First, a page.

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About Omaha daily bee. (Omaha [Neb.]) 187?-1922 | View Entire Issue (May 1, 1918)
Conducted by Ella Fleishman
Musical Program on
, ' Southbound Train
:'sVe have all read tales of snow-bound
trains and of the Uttle stunts
4hat the passengers concoct to while
away the long hours, but it is a little
unusual to have regular "I second
rthe motion" club meeting on the
i Nebraska clubwomen, 25. strong,
-with the state president, Mrs, a. e.
Sheldon of Lincoln, went to the Gen
eral Federation of Woman's Clubs
convention at Hot Springs. The
women left Lincoln Saturday and
looked forward to spending all day
Sunday on the train. Everyone knows
that the sight of flying farm lands,
dotted here and there with a red barn
and a cow or two, becomes monoto
nous after a time and even magazine
reading and knitting palls. But, did
our ingenious Nebraska women spend
the day idly? Not they. They
promptly invited all the women on
the train who were going to the
meeting into their private car.
Their guests were surprised and de
lighted to find that a most enjoyable
program had been planned for them.
Community singing was led by a
quartet of Nebraska women and we
wonder what the citizens lounging
Center of Omaha
16th end Ftmiffl
I I I HI WWIfcJliaW''''lHllllMI
The three way ef
lost teeth are
FirstBridge work fastened to the few
remaining teeth which must carry all the
train of the newly supplied teeth.
Second The old time plate which Is car
rind entirely bv suction in the upper plate
and by weight only, in the lower plate. This method never gives the
3 wearer that confidence of firmness and stability so greatly desired,
f but alwayi lacking in the ordinary plates. -
5 ' Third COMBINATION DENTURE: Thla method has eUmi
h nated the poor features of bridge and plate work and has combined
ii. - i 4 ..4.Ma knfk valiaviniv strain nn the few remaining teeth
Uie UCBfc ilMUica v uviu, .B w ... . -
and restoring the firmness and stability of your own natural teeth.
' The X-Rey diagnosis is as necessary in the dental
office as in the hospital. You do not want dental
work put on teeth, that are bad at the roots result
ing in total loss eventually. Good root foundation
assures lasting, den
All dental work In )hit office U done under X-Rey observation.
Top'Floor Securitie. Bldg.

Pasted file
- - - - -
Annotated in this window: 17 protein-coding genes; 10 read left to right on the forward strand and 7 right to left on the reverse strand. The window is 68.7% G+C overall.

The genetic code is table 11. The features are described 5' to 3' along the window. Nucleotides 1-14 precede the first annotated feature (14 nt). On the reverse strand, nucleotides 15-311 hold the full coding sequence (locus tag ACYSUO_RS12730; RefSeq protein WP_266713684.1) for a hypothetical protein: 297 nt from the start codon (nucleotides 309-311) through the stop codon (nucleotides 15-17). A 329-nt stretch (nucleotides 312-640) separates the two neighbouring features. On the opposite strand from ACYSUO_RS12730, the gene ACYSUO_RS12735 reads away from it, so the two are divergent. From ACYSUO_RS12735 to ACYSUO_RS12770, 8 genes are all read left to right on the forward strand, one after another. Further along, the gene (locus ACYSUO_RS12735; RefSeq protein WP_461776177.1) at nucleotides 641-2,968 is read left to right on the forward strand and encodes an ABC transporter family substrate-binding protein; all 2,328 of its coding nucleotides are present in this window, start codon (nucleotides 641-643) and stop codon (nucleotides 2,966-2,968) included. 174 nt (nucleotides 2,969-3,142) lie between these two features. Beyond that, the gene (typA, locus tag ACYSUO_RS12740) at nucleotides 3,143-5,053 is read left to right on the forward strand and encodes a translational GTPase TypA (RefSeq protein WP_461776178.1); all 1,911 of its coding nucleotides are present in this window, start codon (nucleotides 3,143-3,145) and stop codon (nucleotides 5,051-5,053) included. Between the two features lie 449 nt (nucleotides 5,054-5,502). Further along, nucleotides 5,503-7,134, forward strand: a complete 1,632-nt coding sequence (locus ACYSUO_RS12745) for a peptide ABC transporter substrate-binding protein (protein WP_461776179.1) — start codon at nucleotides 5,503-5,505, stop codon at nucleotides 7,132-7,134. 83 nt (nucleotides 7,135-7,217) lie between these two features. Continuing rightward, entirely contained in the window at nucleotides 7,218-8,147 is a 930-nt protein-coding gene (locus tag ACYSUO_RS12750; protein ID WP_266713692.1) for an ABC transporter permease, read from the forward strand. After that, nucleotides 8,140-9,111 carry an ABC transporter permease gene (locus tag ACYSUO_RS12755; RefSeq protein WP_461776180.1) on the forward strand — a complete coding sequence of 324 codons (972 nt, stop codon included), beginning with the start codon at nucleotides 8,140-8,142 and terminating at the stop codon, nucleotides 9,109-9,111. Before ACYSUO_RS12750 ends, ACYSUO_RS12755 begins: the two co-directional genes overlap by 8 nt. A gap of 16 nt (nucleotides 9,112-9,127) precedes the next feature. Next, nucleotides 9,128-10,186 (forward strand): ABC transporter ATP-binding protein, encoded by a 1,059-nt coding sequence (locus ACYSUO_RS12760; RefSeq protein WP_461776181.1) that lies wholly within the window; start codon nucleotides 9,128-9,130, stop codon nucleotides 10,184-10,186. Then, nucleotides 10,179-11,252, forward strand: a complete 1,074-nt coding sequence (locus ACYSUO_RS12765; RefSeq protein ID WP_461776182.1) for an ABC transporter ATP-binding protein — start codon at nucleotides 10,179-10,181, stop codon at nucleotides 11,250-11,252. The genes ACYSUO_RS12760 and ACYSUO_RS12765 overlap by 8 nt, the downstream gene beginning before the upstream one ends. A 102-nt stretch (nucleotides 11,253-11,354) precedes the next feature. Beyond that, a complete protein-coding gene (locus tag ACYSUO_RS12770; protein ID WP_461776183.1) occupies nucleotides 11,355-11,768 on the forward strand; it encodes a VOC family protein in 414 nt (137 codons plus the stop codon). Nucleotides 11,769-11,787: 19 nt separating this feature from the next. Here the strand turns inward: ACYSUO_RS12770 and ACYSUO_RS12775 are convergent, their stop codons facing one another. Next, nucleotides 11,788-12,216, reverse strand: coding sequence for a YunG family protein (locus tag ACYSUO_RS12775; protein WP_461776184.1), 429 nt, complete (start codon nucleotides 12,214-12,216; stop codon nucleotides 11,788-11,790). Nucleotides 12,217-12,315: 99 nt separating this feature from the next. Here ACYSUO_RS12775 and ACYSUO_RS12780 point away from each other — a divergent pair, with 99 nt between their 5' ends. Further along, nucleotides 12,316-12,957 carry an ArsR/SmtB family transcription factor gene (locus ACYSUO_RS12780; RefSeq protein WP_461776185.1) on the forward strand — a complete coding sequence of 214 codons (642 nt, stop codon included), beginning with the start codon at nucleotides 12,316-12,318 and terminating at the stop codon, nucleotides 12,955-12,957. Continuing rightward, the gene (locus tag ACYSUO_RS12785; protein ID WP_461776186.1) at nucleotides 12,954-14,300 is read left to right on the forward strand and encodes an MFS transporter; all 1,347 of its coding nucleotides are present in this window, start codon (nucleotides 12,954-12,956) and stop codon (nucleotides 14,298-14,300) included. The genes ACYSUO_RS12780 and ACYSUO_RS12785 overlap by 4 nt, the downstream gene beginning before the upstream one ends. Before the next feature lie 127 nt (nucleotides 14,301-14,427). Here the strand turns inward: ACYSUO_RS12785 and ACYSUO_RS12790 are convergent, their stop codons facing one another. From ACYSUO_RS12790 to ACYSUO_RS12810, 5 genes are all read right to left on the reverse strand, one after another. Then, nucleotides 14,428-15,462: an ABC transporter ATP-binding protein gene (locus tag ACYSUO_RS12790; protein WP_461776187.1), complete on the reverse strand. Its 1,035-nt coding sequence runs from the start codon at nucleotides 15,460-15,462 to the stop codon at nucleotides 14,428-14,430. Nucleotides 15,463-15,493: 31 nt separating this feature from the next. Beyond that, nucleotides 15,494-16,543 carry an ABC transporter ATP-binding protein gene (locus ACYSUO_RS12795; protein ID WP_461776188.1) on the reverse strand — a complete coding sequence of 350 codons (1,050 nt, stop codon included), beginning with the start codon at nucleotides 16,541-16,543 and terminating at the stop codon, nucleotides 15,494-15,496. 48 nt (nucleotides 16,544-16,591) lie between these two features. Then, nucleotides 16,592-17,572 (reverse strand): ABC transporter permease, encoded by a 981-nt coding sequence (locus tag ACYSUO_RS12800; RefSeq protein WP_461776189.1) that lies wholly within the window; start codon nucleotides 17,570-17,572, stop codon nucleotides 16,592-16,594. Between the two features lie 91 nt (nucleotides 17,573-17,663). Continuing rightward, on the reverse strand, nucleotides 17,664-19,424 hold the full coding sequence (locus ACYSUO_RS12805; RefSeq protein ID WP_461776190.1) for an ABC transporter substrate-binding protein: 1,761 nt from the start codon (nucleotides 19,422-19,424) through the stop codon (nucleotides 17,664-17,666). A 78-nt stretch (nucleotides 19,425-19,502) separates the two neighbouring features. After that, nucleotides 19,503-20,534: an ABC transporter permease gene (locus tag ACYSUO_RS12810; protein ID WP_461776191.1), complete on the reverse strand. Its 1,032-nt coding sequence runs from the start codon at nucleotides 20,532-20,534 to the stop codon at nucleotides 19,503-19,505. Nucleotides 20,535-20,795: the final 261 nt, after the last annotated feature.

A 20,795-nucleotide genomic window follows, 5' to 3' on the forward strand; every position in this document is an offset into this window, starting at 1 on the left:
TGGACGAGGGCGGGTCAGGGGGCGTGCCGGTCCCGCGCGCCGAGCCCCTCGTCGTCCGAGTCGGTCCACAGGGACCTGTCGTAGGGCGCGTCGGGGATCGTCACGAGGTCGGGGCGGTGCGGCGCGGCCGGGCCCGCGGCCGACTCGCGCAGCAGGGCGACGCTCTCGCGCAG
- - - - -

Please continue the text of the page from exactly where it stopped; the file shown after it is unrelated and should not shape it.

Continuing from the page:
NO CHARGE FOR X-RAY EXAMINATION.
Adds New Delight
fTHE simple luncheon cheese sand
L wiches, or rye bread and lettuce any tasty bit
at noon, or bed-time, finds an ideal addition
in Luxus the beverage you will like better for its
finer delight in taste and invigorating refreshment.
x Ask for Luxus in original 12-ounce .
- ; bottles at Fountains, Cafe and Res
taurants. Your Grocer or Druggist
will supply a case for the home.
; Made Only by
' V Distributed by
SIMON BROS. CO.. Omaha, a
HEDENBERGH, Sioux City.
GROCCRS' WHOLESALE CO.
Kyae aV Vial Ca.,
I Jerri reWM VSEZsl &Jr-
about the railroad stations along the
way thought when the strains of
"America" and "The Star Spangled
Banner" came floating out of the car
Short addresses and words of greet
ing were given, also some interest
ing readings. Probably the most at
tracttve number on this impromtu
program was an intimate little talk
given by Miss E. Kobe, a Red Cross
nurse who was on leave of absence
from Camp Pike, Arkansas. This lit
tle woman of mercy with the Red
Cross on her sleeve told of her ex
periences at the camp and sketched
briefly the glorious work these heroic
women are doing in France.
In the "audience" in the private car
were officers of women's clubs all
over the country, including state pres
idents and delegates from Idaho,
Washington, Oregon, West Virginia,
Illinois. Iowa and Virginia.
Mrs. F. II. Cole, Mrs. A. L. Fern
aid, Miss Katherine Worley, Mrs. C.
L. Hempel and Mrs. M. D. Cameron
were among the Omaha women on
the clubwomen's special.
Knitting Instead of Bridge.
A number of young matrons have
organized an informal little club,
called the Tuesday Luncheon club.
In the good old days bridge might
have occupied the afternoon, but now,
when every moment counts, numbers
of 'gray and khaki sweaters are pulled
out of as many gay cretonne knitting
bags and several rows are added to
each garment before the guests go
home. Mrs. C. J. Hubbard enter
tained at luncheon for the club today